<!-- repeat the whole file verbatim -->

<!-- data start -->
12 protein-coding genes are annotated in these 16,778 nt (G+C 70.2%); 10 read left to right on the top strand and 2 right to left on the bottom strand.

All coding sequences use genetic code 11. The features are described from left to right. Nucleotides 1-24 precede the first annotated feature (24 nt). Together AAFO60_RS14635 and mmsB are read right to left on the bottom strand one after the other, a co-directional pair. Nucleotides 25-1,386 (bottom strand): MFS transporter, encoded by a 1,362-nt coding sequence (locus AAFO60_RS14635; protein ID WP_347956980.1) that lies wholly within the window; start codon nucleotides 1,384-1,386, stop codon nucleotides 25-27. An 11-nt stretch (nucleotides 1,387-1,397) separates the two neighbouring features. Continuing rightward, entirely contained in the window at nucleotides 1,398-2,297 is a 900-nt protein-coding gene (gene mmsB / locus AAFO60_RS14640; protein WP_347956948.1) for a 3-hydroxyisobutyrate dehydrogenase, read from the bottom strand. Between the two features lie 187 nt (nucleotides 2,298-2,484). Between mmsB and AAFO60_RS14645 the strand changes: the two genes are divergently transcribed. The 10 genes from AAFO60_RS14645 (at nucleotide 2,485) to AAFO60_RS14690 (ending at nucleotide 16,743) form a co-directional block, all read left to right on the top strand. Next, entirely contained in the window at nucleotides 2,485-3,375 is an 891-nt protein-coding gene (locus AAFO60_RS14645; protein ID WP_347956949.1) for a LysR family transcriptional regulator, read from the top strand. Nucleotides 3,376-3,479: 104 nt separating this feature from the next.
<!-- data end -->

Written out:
12 protein-coding genes are annotated in these 16,778 nt (G+C 70.2%); 10 read left to right on the top strand and 2 right to left on the bottom strand.

All coding sequences use genetic code 11. The features are described from left to right. Nucleotides 1-24 precede the first annotated feature (24 nt). Together AAFO60_RS14635 and mmsB are read right to left on the bottom strand one after the other, a co-directional pair. Nucleotides 25-1,386 (bottom strand): MFS transporter, encoded by a 1,362-nt coding sequence (locus AAFO60_RS14635; protein ID WP_347956980.1) that lies wholly within the window; start codon nucleotides 1,384-1,386, stop codon nucleotides 25-27. An 11-nt stretch (nucleotides 1,387-1,397) separates the two neighbouring features. Continuing rightward, entirely contained in the window at nucleotides 1,398-2,297 is a 900-nt protein-coding gene (gene mmsB / locus AAFO60_RS14640; protein WP_347956948.1) for a 3-hydroxyisobutyrate dehydrogenase, read from the bottom strand. Between the two features lie 187 nt (nucleotides 2,298-2,484). Between mmsB and AAFO60_RS14645 the strand changes: the two genes are divergently transcribed. The 10 genes from AAFO60_RS14645 (at nucleotide 2,485) to AAFO60_RS14690 (ending at nucleotide 16,743) form a co-directional block, all read left to right on the top strand. Next, entirely contained in the window at nucleotides 2,485-3,375 is an 891-nt protein-coding gene (locus AAFO60_RS14645; protein ID WP_347956949.1) for a LysR family transcriptional regulator, read from the top strand. Nucleotides 3,376-3,479: 104 nt separating this feature from the next.